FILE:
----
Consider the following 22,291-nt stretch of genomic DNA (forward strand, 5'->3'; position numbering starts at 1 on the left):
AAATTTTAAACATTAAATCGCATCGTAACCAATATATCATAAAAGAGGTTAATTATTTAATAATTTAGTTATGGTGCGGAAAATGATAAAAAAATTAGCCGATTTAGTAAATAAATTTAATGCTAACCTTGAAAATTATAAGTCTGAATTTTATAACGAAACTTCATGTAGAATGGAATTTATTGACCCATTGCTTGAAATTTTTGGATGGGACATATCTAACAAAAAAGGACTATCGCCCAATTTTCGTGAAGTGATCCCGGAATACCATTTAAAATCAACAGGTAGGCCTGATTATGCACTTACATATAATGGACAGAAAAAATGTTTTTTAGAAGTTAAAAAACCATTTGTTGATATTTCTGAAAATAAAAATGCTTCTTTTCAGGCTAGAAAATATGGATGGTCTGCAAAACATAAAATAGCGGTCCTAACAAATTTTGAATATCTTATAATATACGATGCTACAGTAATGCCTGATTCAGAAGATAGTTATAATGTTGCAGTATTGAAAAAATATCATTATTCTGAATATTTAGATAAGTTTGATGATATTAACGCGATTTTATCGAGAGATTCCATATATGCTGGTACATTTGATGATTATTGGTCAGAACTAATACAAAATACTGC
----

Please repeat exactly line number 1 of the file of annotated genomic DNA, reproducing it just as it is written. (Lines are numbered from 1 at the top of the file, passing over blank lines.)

Consider the following 22,291-nt stretch of genomic DNA (forward strand, 5'->3'; position numbering starts at 1 on the left):